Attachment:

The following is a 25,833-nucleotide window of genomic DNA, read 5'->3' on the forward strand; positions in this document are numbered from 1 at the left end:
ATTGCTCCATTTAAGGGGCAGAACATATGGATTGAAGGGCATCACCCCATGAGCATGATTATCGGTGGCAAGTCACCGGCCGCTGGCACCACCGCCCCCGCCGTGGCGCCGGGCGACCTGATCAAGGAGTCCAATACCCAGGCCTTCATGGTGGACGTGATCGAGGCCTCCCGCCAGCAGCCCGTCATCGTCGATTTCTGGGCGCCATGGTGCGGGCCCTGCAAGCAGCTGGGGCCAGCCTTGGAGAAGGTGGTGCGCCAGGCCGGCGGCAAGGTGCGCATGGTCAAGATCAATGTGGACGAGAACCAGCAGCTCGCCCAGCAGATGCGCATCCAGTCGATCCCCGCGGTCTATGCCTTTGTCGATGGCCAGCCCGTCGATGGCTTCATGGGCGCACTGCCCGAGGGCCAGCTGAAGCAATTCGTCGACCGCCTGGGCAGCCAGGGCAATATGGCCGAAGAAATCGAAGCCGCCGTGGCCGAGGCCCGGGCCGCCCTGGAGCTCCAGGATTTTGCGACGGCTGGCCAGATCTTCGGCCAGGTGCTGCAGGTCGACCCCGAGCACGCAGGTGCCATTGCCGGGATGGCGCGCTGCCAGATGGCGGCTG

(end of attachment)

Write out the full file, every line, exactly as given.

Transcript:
The following is a 25,833-nucleotide window of genomic DNA, read 5'->3' on the forward strand; positions in this document are numbered from 1 at the left end:
ATTGCTCCATTTAAGGGGCAGAACATATGGATTGAAGGGCATCACCCCATGAGCATGATTATCGGTGGCAAGTCACCGGCCGCTGGCACCACCGCCCCCGCCGTGGCGCCGGGCGACCTGATCAAGGAGTCCAATACCCAGGCCTTCATGGTGGACGTGATCGAGGCCTCCCGCCAGCAGCCCGTCATCGTCGATTTCTGGGCGCCATGGTGCGGGCCCTGCAAGCAGCTGGGGCCAGCCTTGGAGAAGGTGGTGCGCCAGGCCGGCGGCAAGGTGCGCATGGTCAAGATCAATGTGGACGAGAACCAGCAGCTCGCCCAGCAGATGCGCATCCAGTCGATCCCCGCGGTCTATGCCTTTGTCGATGGCCAGCCCGTCGATGGCTTCATGGGCGCACTGCCCGAGGGCCAGCTGAAGCAATTCGTCGACCGCCTGGGCAGCCAGGGCAATATGGCCGAAGAAATCGAAGCCGCCGTGGCCGAGGCCCGGGCCGCCCTGGAGCTCCAGGATTTTGCGACGGCTGGCCAGATCTTCGGCCAGGTGCTGCAGGTCGACCCCGAGCACGCAGGTGCCATTGCCGGGATGGCGCGCTGCCAGATGGCGGCTG